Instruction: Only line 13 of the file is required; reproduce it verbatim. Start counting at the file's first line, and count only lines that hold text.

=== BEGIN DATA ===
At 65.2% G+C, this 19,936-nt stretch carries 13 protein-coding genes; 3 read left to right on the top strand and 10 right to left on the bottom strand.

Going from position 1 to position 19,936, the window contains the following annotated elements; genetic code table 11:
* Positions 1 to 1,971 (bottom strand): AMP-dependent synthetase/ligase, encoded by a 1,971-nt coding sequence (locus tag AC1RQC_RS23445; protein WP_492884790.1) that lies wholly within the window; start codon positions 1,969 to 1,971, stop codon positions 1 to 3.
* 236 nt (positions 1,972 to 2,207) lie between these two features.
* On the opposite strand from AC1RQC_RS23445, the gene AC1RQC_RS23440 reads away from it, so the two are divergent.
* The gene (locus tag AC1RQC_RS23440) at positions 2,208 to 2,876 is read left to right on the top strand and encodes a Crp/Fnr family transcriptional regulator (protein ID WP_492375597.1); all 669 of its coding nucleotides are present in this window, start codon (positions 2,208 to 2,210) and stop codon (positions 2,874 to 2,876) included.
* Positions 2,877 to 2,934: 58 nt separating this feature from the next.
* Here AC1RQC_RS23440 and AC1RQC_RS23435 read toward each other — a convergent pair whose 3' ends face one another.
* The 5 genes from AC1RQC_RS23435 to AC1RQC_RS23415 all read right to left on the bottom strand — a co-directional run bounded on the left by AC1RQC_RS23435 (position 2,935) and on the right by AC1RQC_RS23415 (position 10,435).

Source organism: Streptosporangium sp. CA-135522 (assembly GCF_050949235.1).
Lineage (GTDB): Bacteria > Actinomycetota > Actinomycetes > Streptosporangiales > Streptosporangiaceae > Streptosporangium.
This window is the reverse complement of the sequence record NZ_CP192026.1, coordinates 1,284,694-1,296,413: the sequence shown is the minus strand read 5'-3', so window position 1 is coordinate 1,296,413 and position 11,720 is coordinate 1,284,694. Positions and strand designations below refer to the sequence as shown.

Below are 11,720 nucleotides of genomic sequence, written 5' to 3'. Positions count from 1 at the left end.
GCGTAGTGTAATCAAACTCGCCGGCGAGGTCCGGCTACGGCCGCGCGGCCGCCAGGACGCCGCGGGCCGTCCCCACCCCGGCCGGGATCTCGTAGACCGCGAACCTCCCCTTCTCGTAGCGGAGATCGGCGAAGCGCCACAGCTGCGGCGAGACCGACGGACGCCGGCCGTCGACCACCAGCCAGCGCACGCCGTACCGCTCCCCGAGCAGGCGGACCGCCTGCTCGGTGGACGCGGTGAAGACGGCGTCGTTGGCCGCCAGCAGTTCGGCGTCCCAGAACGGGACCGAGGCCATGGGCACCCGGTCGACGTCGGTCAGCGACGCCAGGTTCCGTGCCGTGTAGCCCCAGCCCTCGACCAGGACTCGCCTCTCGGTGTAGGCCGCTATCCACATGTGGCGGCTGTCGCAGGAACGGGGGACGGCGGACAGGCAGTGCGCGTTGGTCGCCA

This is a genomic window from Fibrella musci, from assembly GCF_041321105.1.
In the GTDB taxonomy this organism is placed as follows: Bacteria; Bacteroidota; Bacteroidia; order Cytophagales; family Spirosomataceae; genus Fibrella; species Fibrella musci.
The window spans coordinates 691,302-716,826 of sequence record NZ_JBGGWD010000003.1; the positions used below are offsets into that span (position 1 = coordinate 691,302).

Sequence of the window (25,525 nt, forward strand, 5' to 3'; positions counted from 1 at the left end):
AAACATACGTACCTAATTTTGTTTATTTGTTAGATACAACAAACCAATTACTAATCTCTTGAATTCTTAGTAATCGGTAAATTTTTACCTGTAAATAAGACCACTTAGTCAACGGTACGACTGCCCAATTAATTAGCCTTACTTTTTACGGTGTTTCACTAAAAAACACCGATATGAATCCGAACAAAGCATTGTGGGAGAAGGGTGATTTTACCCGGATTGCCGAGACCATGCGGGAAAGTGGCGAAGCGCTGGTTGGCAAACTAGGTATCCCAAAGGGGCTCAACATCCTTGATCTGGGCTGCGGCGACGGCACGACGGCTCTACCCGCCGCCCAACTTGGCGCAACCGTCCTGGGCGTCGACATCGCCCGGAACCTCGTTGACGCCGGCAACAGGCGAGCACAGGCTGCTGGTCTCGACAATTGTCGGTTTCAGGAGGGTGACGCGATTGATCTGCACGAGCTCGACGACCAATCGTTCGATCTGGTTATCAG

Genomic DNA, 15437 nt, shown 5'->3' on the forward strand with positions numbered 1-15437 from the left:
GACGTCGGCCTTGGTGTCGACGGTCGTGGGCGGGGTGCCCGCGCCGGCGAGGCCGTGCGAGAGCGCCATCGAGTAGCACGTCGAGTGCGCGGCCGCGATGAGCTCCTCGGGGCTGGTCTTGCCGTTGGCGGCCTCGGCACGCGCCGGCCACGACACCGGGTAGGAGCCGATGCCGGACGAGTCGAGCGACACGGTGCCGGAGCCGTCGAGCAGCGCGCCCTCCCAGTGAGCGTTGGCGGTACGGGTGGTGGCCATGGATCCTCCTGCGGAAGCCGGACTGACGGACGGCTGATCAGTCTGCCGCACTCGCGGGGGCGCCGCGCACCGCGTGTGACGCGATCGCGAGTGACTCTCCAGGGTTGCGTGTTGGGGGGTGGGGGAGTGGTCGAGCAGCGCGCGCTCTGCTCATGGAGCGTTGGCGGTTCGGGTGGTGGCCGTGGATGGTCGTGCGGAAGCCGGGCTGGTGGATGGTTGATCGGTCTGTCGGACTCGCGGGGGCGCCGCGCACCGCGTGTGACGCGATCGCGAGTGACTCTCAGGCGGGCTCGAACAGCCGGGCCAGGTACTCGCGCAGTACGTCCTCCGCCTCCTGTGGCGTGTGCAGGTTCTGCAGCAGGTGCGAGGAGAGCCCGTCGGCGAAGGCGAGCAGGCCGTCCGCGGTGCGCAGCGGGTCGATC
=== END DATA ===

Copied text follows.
Below are 11,720 nucleotides of genomic sequence, written 5' to 3'. Positions count from 1 at the left end.